“The Yeomen of the Guard,” or “The Merryman and His Maid,” a comic opera in two acts with music by Sir Arthur Sullivan and text by W. S. Gilbert was first produced at the Savoy Theatre, London, October 3, 1888.
Sir Richard Cholmondeley, lieutenant of the Tower. Colonel Fairfax, under sentence of death. Sergeant Meryll, of the Yeomen of the Guard. Leonard Meryll, his son. Jack Point, a strolling jester. Wilfred Shadbolt, head jailor and assistant tormentor. The Headsman. First Yeoman. Second Yeoman. Third Yeoman. Fourth Yeoman. First Citizen. Second Citizen. Elsie Maynard, a strolling singer. Phoebe Meryll, Sergeant Meryll’s daughter. Dame Carruthers, housekeeper of the Tower. Kate, her niece. Yeomen of the Guard, gentlemen, citizens.
Through the machinations of a jealous kinsman, the gallant Colonel Fairfax has been sentenced to death for sorcery and is pining in the Tower. He has, however, two stanch friends who do not propose that he shall perish, and these are his daughter Phoebe and Sergeant Meryll, whose life he has twice saved in battle. The Sergeant’s son Leonard lately has been appointed to the Guard and a plan to substitute Fairfax for Leonard in the ranks occurs to them. Fair-fax is brought to the Tower and declares that he is ready to die but that he cherishes one wish before the event, this being to contract a marriage so as to frustrate his wicked kinsman’s plan to succeed to the estate. An impromptu bride is sought in all haste and Elsie Maynard, a strolling singer, who happens along in company with Jack Point, a jester, consents to go through the ceremony blindfolded, like unto a certain Maritana, known, in operatic lore.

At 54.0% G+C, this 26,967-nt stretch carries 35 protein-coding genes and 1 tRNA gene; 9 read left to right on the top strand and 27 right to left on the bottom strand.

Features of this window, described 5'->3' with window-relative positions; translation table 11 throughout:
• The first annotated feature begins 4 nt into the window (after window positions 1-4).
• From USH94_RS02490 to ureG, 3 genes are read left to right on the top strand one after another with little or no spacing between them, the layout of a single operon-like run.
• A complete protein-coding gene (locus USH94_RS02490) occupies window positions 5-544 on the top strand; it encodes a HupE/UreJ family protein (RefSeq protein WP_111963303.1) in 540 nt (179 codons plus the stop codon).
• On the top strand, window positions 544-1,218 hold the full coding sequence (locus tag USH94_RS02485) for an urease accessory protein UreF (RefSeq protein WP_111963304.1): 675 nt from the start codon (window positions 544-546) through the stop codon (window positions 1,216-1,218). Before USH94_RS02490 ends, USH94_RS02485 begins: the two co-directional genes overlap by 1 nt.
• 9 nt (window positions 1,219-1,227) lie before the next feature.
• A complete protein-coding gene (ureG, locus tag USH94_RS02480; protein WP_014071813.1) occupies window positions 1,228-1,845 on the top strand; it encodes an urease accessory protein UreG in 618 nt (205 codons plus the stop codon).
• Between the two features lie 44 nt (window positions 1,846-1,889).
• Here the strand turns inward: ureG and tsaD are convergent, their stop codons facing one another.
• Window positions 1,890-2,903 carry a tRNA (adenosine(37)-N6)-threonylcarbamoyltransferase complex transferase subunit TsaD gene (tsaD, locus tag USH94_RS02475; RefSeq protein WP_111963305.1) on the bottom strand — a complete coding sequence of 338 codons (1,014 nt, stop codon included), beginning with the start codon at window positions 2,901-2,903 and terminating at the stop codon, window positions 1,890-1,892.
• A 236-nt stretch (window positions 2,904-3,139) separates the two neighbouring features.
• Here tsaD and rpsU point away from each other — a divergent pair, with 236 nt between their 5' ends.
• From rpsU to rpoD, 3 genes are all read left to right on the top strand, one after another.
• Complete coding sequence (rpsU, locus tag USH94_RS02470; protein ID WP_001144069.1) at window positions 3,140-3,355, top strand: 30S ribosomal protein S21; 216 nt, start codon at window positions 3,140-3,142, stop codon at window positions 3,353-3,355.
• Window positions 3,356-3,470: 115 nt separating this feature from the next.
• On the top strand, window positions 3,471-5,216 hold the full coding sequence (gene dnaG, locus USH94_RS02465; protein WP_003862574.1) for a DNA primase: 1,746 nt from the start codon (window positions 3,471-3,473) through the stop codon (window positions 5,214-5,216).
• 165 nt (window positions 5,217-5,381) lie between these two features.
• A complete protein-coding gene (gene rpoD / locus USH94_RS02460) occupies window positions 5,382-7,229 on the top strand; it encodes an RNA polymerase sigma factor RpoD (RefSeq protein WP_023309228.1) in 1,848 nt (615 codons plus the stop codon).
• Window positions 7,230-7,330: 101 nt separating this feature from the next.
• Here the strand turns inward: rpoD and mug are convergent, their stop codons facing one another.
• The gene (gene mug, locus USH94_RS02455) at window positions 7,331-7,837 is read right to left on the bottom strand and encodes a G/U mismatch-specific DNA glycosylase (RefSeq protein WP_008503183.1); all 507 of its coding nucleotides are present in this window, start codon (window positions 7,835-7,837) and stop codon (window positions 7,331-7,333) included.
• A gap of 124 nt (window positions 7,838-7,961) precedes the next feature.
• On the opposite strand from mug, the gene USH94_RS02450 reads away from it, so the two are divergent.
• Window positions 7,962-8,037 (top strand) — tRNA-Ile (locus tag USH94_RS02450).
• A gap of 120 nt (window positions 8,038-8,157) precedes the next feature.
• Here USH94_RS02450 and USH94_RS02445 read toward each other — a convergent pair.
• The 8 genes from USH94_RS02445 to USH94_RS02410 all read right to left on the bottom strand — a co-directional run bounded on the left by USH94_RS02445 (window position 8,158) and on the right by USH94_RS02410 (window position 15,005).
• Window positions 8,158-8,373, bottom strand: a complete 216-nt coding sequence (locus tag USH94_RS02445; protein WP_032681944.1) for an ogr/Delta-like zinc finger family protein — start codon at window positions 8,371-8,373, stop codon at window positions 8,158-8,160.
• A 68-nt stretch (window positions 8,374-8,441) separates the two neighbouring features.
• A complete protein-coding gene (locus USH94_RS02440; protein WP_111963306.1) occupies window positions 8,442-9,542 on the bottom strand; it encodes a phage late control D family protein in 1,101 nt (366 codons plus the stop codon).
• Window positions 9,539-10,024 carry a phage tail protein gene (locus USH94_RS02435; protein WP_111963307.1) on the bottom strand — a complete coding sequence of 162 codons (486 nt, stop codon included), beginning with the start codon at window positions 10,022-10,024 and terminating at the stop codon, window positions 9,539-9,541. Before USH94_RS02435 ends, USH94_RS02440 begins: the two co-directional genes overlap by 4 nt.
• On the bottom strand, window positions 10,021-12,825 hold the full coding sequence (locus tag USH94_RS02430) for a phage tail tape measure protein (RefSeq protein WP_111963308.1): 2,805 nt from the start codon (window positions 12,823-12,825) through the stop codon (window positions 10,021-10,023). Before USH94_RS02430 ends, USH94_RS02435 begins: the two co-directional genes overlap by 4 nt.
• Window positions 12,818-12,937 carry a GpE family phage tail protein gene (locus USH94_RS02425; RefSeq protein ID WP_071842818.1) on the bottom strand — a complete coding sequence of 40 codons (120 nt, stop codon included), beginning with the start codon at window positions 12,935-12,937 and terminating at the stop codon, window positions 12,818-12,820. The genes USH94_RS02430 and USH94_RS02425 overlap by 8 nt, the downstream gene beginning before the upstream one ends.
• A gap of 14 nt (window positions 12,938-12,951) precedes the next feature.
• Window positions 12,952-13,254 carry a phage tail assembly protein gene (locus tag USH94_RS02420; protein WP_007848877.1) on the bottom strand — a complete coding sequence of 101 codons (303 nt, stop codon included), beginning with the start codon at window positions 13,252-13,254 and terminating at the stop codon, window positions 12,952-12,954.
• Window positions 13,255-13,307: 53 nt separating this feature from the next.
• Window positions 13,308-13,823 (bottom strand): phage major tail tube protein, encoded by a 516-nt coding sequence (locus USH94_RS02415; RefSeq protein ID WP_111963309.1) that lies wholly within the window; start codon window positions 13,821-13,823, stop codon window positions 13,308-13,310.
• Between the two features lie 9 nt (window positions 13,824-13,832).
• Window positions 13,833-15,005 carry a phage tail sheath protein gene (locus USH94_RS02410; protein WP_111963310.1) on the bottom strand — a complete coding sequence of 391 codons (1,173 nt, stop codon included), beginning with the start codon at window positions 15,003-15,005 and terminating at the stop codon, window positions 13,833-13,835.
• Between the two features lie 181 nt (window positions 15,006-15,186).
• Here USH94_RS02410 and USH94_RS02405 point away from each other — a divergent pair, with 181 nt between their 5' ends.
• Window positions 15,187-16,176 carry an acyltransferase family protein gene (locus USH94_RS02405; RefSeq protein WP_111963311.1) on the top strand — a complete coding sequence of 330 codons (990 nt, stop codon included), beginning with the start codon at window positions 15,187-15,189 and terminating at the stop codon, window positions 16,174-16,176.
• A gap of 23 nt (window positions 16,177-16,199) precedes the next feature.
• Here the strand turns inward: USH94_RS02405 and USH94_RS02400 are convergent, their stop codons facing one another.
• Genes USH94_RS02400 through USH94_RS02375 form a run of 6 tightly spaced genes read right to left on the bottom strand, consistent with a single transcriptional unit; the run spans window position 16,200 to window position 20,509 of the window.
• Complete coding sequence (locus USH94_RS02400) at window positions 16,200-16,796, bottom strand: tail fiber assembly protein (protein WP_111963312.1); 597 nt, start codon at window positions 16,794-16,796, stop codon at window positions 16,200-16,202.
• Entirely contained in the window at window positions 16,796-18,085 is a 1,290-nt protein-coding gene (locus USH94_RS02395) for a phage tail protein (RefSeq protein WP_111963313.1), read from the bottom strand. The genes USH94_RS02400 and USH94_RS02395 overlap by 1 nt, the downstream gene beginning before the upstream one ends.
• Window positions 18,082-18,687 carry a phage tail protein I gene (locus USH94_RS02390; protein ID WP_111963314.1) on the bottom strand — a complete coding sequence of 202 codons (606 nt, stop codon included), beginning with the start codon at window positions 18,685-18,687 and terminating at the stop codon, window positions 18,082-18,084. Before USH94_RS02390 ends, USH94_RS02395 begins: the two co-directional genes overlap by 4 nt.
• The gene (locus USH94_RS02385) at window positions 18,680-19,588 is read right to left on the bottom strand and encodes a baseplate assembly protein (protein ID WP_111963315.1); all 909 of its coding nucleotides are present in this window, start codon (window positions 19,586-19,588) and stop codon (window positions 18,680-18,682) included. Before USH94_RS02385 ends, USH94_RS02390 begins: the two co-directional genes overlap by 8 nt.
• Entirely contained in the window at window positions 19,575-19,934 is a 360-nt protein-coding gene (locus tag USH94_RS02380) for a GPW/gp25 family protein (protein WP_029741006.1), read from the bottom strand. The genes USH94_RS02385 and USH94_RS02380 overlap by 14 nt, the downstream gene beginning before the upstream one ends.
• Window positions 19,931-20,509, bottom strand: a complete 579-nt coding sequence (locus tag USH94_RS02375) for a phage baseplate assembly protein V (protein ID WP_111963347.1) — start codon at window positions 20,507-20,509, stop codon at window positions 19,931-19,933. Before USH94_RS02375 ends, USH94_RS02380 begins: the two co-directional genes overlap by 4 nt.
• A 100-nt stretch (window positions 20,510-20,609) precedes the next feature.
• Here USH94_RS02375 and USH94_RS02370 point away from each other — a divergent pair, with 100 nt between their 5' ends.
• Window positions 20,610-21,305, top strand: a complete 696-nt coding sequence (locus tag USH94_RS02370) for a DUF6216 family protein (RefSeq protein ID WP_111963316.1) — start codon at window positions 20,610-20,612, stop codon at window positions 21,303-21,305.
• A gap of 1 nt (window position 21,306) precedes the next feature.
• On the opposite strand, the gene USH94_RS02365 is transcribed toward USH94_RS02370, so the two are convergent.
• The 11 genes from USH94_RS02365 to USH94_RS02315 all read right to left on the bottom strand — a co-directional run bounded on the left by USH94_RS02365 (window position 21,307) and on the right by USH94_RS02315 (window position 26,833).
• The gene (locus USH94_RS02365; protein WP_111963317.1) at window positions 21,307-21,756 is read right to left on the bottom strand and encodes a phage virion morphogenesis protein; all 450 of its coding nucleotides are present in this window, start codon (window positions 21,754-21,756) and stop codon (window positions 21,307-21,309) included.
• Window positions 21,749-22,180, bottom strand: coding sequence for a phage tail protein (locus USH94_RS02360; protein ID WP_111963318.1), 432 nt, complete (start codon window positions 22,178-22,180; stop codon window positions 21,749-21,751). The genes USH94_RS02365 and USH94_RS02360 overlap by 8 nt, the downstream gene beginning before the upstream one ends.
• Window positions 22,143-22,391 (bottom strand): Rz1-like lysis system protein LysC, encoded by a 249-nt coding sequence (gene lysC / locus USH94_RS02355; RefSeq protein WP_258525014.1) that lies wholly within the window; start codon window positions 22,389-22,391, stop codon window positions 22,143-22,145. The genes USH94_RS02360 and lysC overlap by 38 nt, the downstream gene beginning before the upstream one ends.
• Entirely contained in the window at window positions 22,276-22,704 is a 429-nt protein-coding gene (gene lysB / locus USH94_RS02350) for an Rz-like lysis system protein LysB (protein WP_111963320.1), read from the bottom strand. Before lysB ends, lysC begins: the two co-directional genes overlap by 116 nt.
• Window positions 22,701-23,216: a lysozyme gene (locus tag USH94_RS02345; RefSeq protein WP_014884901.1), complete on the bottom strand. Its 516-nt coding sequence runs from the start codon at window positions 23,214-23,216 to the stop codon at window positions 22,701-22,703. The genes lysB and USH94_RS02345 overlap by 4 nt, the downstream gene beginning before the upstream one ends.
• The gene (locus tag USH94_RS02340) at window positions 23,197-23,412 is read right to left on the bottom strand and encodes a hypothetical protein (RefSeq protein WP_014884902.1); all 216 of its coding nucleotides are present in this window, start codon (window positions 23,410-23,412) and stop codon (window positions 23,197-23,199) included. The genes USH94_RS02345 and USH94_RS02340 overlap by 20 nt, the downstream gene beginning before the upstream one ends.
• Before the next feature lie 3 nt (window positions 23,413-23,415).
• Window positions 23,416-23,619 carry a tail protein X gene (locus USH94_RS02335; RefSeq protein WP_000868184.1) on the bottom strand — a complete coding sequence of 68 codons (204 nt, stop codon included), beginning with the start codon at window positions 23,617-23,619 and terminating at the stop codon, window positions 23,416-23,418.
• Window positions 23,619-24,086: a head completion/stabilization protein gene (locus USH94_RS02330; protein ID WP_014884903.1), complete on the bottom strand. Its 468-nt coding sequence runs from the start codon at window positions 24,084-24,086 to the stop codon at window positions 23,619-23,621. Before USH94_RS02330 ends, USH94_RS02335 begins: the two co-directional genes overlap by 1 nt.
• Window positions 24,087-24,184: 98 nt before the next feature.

The next thing is to get the yeoman suit to Fairfax in his cell. Phoebe brings into use her love affair with Wilfred the head jailor. She steals the keys, releases Fairfax in his yeoman uniform, and returns the stolen implements before their absence has been discovered. Just as the executioners are preparing for the beheading of Fairfax, the first act closes.
In the second act, we find the warders submitting to a tongue-lashing from Dame Carruthers for allowing Fairfax to escape. Wilfred, who is desirous of shining as an amateur comedian, is told by Point that if he will hold a mock execution, i. e., fire off the arquebus and state that it has caused the taking off of Fairfax, he will possess all the essentials of a jester. Accordingly the shot is fired and the governor notified that the prisoner is dead.
The watchful Dame Carruthers, meantime, has made a discovery. She has heard Elsie talking in her sleep and learns from her somnolent remarks that Fairfax is the man she married, and that the little strolling singer is his widow. Fairfax makes love to her in the interest of Point, but as usual in such cases, to his own undoing, for he falls a victim to her winsomeness himself. All is cleared up by the production of the governor’s pardon, which has been held back by the wicked kinsman. Fairfax and Elsie are entirely willing to have their marriage stand; Phoebe and Wilfred make one happy pair and the Sergeant and Dame Carruthers another.
It is interesting to know that of all the charming Gilbert-Sullivan family of operas the ” Yeomen of the Guard ” was the favorite child of its parents. With the public it has never reached the height of popularity occupied by either ” The Mikado ” or ” Pinafore.”
Among the most attractive solos and ensembles are Phoebe’s song, ” When a Maiden loves; ” Dame Carruthers’ ” When our gallant Norman foes ; ” the entrance of the crowd and players, ” Here’s a man of jollity; ” the duet of Elsie and Point, ” I have a song to sing, O ! ” Phoebe’s song, ” Were I thy bride; ” Point’s delightfully funny offering, ” Oh, a private buffoon is a light-headed loon; ” Fairfax’s ballad, ” Free from his fetters grim; ” the trio, ” If he’s made the best use of his time ; ” the song, ” Rapture ! Rapture ! when love’s votary flushed with capture ” and the charming finale.